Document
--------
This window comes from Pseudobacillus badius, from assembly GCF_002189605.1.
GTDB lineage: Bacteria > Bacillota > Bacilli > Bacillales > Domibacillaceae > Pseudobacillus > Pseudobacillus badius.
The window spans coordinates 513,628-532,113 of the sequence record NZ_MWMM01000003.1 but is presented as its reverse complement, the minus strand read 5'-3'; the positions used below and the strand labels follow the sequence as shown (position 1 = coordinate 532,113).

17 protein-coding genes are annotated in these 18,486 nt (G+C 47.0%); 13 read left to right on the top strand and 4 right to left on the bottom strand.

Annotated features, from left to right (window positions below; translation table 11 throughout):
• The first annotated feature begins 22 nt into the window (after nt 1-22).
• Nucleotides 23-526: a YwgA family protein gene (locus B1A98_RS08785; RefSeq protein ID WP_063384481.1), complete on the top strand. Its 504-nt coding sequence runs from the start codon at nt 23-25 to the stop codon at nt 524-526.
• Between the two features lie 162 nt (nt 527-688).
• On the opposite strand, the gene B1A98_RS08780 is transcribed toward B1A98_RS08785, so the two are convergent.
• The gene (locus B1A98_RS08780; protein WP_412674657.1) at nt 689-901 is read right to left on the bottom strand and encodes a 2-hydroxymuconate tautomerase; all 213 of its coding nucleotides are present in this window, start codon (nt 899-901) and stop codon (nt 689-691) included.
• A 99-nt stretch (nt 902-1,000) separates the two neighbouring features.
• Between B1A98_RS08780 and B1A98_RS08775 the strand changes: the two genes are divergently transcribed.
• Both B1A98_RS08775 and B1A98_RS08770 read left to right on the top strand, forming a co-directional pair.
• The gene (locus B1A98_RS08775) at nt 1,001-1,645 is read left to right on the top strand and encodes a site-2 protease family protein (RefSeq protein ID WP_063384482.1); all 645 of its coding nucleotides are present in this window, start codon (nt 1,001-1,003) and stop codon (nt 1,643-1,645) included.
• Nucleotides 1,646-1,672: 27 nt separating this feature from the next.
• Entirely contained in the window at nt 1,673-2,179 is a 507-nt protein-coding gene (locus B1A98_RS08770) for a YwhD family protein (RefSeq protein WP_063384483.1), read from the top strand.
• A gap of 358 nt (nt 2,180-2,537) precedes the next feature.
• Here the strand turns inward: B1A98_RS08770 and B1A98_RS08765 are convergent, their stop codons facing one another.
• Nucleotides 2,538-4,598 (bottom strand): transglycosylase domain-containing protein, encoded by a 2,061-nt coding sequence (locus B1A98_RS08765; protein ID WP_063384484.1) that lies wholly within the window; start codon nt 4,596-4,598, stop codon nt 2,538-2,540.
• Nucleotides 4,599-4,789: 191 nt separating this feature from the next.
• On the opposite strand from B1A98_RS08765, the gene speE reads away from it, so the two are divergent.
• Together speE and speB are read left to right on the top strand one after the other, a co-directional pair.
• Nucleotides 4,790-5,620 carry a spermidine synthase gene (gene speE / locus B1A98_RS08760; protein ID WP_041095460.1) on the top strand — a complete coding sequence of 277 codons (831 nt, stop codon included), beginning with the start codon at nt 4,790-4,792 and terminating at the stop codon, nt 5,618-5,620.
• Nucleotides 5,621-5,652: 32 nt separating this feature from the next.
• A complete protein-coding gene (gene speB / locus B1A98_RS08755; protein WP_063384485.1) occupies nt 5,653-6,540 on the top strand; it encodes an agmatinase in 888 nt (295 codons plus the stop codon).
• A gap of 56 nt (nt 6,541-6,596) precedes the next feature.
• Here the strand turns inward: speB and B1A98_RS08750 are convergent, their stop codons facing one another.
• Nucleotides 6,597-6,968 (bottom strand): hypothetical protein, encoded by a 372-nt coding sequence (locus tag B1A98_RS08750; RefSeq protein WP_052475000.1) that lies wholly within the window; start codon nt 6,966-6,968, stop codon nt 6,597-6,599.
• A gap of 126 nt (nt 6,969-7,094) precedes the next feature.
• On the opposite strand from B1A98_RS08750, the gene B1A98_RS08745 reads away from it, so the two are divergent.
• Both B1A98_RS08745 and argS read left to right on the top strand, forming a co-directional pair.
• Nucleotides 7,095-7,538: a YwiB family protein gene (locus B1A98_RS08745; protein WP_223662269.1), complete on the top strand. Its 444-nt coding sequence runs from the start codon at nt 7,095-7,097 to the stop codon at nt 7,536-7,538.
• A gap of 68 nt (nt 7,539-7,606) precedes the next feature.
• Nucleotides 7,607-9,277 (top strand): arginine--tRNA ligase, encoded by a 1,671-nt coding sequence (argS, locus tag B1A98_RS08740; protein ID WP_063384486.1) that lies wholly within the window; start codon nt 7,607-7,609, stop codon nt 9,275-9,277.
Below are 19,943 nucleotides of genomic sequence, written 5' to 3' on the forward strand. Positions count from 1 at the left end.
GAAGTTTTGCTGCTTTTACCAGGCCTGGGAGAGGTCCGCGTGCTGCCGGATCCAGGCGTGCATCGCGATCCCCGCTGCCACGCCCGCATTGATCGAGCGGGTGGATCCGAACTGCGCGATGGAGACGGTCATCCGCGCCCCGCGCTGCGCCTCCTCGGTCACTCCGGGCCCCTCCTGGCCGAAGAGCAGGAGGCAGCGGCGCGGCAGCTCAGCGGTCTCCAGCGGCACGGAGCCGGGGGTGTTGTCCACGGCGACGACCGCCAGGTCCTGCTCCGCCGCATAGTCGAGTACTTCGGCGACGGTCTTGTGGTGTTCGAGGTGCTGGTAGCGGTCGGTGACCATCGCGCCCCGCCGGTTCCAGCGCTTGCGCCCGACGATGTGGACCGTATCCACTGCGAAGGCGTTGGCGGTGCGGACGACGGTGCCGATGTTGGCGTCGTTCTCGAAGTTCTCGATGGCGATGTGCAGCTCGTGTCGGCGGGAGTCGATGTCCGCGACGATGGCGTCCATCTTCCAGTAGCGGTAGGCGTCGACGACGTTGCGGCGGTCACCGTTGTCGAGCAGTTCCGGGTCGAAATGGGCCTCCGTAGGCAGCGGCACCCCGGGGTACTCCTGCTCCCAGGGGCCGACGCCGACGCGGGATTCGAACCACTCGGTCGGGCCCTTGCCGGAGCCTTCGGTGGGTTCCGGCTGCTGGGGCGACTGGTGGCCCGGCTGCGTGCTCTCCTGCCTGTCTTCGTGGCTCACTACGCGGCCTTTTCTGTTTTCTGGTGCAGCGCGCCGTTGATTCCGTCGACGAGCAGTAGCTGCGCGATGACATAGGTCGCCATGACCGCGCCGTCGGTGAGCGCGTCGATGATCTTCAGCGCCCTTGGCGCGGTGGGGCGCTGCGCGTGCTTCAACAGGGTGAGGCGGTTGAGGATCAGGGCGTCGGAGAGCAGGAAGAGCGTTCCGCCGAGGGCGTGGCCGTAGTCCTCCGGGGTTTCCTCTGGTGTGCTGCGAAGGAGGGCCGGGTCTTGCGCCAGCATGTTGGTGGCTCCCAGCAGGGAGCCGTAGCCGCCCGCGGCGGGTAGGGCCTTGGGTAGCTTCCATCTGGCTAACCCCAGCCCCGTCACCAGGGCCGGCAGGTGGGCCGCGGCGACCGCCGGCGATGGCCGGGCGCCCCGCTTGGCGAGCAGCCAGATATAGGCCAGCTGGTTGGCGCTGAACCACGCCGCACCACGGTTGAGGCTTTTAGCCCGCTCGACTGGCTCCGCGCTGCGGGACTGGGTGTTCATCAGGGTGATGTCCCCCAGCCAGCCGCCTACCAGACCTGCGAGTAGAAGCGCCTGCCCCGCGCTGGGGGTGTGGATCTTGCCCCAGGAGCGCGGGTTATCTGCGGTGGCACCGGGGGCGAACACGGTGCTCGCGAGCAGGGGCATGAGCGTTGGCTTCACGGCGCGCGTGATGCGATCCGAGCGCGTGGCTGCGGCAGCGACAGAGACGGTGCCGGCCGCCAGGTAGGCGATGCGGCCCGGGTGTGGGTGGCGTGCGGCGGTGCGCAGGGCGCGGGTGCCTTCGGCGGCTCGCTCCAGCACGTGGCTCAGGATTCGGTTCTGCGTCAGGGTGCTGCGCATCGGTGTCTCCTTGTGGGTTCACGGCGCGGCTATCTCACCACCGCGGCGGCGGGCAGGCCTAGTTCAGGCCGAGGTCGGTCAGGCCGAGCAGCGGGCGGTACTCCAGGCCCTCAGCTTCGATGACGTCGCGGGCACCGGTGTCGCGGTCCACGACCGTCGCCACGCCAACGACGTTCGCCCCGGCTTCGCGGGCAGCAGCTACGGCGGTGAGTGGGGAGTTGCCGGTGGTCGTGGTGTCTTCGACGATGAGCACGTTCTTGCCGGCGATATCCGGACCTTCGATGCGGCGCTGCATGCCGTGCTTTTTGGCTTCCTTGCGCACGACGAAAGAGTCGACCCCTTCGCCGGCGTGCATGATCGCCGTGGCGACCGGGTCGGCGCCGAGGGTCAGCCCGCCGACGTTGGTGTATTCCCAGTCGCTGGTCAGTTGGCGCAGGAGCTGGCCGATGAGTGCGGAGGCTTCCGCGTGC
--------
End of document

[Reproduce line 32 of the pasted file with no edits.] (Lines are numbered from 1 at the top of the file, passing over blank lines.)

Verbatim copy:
• Nucleotides 7,095-7,538: a YwiB family protein gene (locus B1A98_RS08745; protein WP_223662269.1), complete on the top strand. Its 444-nt coding sequence runs from the start codon at nt 7,095-7,097 to the stop codon at nt 7,536-7,538.